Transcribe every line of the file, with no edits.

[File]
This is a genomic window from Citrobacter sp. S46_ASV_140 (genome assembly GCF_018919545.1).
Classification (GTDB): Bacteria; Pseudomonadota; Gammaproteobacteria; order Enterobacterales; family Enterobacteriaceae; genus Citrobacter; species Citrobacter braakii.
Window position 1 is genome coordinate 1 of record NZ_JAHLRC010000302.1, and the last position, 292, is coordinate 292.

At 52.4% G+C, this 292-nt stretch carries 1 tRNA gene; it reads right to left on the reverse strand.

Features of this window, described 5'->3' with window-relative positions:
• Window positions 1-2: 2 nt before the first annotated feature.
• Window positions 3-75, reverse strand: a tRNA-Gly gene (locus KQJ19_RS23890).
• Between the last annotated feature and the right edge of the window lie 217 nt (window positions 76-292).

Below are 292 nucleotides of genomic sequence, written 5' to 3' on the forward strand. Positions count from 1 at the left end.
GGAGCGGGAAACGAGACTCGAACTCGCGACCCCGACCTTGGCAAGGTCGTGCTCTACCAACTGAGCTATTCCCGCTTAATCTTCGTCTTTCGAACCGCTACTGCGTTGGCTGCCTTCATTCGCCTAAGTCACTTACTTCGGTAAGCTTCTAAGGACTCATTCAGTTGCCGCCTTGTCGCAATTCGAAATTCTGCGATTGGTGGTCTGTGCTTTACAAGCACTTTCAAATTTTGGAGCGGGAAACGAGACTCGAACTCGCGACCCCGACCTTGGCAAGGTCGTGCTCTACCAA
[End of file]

This is a genomic window from Citrobacter sp. S46_ASV_140 (genome assembly GCF_018919545.1).
Classification (GTDB): Bacteria; Pseudomonadota; Gammaproteobacteria; order Enterobacterales; family Enterobacteriaceae; genus Citrobacter; species Citrobacter braakii.
Window position 1 is genome coordinate 1 of record NZ_JAHLRC010000302.1, and the last position, 292, is coordinate 292.

At 52.4% G+C, this 292-nt stretch carries 1 tRNA gene; it reads right to left on the reverse strand.

Features of this window, described 5'->3' with window-relative positions:
• Window positions 1-2: 2 nt before the first annotated feature.
• Window positions 3-75, reverse strand: a tRNA-Gly gene (locus KQJ19_RS23890).
• Between the last annotated feature and the right edge of the window lie 217 nt (window positions 76-292).

Below are 292 nucleotides of genomic sequence, written 5' to 3' on the forward strand. Positions count from 1 at the left end.
GGAGCGGGAAACGAGACTCGAACTCGCGACCCCGACCTTGGCAAGGTCGTGCTCTACCAACTGAGCTATTCCCGCTTAATCTTCGTCTTTCGAACCGCTACTGCGTTGGCTGCCTTCATTCGCCTAAGTCACTTACTTCGGTAAGCTTCTAAGGACTCATTCAGTTGCCGCCTTGTCGCAATTCGAAATTCTGCGATTGGTGGTCTGTGCTTTACAAGCACTTTCAAATTTTGGAGCGGGAAACGAGACTCGAACTCGCGACCCCGACCTTGGCAAGGTCGTGCTCTACCAA